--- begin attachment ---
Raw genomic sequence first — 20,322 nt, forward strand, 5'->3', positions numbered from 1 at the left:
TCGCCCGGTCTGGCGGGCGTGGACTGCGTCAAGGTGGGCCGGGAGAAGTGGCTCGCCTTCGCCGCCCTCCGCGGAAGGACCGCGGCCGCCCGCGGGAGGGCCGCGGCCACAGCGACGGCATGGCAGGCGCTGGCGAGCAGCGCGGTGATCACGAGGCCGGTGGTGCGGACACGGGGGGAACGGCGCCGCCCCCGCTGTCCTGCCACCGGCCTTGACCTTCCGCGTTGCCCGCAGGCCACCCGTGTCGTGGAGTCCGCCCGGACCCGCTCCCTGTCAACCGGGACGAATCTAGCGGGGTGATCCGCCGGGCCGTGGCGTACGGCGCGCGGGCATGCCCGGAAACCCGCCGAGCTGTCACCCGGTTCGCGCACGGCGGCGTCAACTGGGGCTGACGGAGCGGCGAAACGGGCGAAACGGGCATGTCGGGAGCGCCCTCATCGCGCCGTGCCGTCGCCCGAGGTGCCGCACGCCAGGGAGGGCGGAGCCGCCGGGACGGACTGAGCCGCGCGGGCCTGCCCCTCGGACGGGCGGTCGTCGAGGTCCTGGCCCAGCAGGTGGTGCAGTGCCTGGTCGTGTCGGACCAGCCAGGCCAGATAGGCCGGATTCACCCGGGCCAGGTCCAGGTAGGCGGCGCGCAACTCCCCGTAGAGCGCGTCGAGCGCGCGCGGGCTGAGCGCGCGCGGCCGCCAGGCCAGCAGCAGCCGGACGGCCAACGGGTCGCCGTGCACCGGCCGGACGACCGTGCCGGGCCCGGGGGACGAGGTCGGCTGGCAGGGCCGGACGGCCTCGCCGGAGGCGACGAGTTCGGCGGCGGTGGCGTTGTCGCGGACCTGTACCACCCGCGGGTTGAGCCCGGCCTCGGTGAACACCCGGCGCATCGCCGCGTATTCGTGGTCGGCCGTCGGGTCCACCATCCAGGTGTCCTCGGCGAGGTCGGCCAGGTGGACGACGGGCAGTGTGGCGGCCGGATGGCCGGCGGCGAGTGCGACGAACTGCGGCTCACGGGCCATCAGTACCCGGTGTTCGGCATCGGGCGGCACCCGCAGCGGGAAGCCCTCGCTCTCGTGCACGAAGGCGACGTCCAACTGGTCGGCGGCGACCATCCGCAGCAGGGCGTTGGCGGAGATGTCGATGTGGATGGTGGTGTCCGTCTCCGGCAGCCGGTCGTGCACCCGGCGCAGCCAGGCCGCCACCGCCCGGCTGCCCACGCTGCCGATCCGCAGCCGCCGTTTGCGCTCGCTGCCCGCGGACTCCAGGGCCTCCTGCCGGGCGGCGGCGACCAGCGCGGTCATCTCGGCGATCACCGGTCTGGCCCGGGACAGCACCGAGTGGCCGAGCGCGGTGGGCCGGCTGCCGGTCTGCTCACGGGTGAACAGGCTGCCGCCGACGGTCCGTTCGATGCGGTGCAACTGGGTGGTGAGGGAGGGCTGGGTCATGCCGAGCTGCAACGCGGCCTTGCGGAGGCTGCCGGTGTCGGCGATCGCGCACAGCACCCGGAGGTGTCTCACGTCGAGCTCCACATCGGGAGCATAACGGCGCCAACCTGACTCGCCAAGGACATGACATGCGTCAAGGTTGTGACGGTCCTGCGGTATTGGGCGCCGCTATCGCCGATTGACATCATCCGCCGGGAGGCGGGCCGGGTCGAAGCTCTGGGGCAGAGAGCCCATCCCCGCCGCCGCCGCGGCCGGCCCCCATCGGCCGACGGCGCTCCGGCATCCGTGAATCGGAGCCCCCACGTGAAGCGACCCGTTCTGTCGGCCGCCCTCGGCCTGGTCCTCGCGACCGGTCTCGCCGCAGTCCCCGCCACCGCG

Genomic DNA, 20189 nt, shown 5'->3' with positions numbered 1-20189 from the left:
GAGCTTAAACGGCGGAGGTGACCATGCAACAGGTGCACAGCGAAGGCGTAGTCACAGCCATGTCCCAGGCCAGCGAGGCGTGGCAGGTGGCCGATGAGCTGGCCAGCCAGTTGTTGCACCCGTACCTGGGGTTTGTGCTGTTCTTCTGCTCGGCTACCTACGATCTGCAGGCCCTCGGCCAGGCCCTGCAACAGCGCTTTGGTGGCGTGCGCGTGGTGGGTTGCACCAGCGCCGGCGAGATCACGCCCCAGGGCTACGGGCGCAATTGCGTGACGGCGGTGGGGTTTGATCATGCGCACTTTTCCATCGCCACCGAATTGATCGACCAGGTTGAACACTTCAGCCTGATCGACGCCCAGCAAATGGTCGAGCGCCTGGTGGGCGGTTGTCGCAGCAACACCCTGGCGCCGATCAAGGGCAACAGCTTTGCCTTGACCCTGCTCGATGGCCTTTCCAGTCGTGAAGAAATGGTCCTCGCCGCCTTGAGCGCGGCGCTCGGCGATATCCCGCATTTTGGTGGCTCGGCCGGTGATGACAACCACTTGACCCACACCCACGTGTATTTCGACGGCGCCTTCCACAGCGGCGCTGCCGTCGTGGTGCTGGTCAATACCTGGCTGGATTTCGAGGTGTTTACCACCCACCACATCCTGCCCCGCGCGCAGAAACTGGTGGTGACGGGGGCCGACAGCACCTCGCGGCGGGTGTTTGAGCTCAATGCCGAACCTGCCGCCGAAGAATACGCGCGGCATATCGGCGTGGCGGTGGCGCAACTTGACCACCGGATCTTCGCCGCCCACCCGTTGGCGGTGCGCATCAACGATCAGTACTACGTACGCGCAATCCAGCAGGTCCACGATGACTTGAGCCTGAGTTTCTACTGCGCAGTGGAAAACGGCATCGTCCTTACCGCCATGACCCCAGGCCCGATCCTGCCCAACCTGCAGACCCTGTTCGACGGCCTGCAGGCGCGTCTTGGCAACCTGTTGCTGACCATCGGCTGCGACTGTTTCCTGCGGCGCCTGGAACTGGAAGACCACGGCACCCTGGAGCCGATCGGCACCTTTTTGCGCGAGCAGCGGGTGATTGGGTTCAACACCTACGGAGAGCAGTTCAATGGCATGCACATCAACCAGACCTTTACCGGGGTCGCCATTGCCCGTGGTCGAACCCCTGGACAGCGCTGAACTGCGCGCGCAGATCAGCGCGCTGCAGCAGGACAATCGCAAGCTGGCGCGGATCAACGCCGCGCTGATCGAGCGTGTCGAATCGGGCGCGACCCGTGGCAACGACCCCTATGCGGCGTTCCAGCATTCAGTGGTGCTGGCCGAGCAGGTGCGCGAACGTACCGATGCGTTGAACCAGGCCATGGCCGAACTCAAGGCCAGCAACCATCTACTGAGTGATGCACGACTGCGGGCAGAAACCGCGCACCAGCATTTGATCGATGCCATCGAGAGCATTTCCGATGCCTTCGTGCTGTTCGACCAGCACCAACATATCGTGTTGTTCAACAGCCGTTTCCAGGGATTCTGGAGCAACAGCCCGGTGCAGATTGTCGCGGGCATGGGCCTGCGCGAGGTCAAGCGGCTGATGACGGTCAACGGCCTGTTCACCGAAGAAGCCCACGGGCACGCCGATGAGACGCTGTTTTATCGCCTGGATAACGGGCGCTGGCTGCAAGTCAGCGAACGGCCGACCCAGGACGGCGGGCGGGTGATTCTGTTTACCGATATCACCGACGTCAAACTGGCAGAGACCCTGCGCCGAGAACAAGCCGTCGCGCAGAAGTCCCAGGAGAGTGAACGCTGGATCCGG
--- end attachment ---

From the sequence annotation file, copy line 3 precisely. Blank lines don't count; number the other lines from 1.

Genomic DNA, 20189 nt, shown 5'->3' with positions numbered 1-20189 from the left: